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Here's How Your Hormones Can Impact Your Oral Health

Bad Breath and Canker Sores — Here's How Hormones Can Impact Your Oral Health

Portrait of young black woman suffering dental pain isolated on white background

It was never a question that my period came with symptoms like cramping and bloating, but I never knew that bleeding gums could make the list, too. Thanks to a recent chat with Maria Victoria Sebastian, DDS, the owner and lead dentist of Dentistry With a Smile, I learned that hormone fluctuations (especially tied to estrogen and progesterone levels) can directly impact one's oral health.

"Due to hormonal fluctuations in a woman's life, they are more susceptible to oral health problems if they are not taking preventative care in a timely manner [and] if they are not properly doing oral home health care regimens," she said.

Let's say you're experiencing bleeding gums. Hormonal imbalances from puberty, menstruation, perimenopause, menopause, or birth control usage can dictate how the gums react to bacterial toxins from plaque, Sebastian said.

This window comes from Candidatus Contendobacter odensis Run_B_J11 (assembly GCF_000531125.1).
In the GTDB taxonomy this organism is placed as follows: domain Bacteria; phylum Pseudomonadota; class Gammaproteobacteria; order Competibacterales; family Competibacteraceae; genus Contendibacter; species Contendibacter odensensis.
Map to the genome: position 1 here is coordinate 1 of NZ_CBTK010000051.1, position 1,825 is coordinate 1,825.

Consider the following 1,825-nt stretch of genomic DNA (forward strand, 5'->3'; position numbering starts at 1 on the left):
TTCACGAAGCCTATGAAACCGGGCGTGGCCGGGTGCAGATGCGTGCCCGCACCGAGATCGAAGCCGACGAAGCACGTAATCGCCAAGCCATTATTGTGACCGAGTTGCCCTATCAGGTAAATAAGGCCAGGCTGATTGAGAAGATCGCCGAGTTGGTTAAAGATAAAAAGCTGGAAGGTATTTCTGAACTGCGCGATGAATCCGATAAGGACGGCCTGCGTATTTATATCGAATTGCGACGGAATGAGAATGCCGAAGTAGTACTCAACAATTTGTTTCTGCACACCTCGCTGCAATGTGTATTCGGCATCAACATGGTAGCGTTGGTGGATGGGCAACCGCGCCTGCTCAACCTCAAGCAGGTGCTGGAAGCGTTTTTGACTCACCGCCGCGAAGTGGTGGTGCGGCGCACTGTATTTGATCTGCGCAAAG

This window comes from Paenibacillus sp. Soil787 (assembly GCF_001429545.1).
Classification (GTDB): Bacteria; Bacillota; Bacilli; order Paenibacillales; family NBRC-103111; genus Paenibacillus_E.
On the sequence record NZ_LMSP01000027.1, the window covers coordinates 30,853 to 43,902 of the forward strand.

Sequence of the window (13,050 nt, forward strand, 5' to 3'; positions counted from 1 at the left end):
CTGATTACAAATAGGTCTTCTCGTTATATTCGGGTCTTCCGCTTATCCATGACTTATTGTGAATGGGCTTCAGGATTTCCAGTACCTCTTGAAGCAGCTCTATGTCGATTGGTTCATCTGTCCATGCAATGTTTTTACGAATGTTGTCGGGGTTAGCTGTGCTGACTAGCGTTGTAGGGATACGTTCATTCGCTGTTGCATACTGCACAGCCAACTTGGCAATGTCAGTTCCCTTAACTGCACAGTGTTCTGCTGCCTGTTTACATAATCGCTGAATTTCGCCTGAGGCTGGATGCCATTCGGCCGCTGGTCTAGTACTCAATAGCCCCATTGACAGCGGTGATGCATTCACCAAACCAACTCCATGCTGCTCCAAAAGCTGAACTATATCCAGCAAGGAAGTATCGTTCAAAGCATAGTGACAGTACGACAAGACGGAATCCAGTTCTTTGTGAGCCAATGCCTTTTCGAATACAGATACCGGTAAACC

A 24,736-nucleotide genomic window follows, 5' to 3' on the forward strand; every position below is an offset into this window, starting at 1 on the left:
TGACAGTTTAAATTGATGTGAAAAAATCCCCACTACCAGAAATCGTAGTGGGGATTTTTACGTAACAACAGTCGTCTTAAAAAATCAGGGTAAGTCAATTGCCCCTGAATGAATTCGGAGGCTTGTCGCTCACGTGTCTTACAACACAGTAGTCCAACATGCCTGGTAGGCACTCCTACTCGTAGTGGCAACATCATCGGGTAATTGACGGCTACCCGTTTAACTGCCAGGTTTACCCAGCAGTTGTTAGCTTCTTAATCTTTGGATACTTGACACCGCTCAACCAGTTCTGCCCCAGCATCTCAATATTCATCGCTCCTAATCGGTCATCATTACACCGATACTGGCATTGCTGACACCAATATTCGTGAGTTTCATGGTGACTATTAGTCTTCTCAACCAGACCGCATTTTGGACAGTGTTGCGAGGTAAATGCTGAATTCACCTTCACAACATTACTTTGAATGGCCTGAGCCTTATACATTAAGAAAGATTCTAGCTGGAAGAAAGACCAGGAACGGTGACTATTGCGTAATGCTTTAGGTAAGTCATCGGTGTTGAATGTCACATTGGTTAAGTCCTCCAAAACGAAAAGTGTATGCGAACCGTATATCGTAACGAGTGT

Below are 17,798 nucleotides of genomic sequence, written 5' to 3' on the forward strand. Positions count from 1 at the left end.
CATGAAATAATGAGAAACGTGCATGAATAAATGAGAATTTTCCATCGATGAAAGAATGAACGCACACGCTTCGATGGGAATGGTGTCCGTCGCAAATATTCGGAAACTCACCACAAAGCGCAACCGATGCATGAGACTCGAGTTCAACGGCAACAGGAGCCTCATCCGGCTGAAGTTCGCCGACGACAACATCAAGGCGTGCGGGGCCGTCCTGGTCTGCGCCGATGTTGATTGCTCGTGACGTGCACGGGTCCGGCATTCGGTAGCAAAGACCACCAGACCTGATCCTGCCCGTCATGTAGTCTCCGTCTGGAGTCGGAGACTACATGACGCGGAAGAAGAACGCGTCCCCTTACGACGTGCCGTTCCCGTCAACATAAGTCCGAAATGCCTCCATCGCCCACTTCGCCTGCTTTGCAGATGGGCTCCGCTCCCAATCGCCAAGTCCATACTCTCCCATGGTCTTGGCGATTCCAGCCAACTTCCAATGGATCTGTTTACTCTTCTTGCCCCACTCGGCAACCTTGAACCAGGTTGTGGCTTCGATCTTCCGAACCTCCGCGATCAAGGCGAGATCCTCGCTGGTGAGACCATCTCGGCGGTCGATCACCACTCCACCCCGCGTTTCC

Because of increased levels of the progesterone hormone during PMS, symptoms like swelling and bleeding gums, tender salivary glands, and canker sores can more commonly appear a few days prior to one's period, but they tend to resolve themselves at the end of a cycle.

As another example of how hormones can affect your oral health, Sebastian said those with naturally low estrogen levels (menopause can cause this!) could be at risk of bone loss in areas that support teeth, which can lead to gum recession.

Changing hormones can also cause increased bleeding of your gums when brushing, flossing, or merely touching gums; gum inflammation; frequent canker sores; general mouth soreness; altered taste; and root decay, Sebastian said.

No, having hormones doesn't guarantee you'll face these complications — but it's not a bad idea to be on top of your oral hygiene as a preventative measure. Sebastian said timely dental cleanings (at least twice a year or every three to four months if you have underlying health problems) that include exams, x-rays, and professional fluoride applications play an important role in preventing hormone-induced oral health issues.

Brushing thoroughly, flossing daily, and using mouthwash frequently to reduce bacteria in your mouth are imperative, too. Sebastian also recommends eating a balanced diet, avoiding excess sugar intake, and informing your dentist of habitual teeth grinding and clenching.

And if you begin to experience oral health problems like consistent bleeding gums, chronic bad breath, or sensitivity when brushing, flossing, and drinking hot or cold beverages, don't wait to reach out to your dentist for help.

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Image Source: Getty / tommaso79
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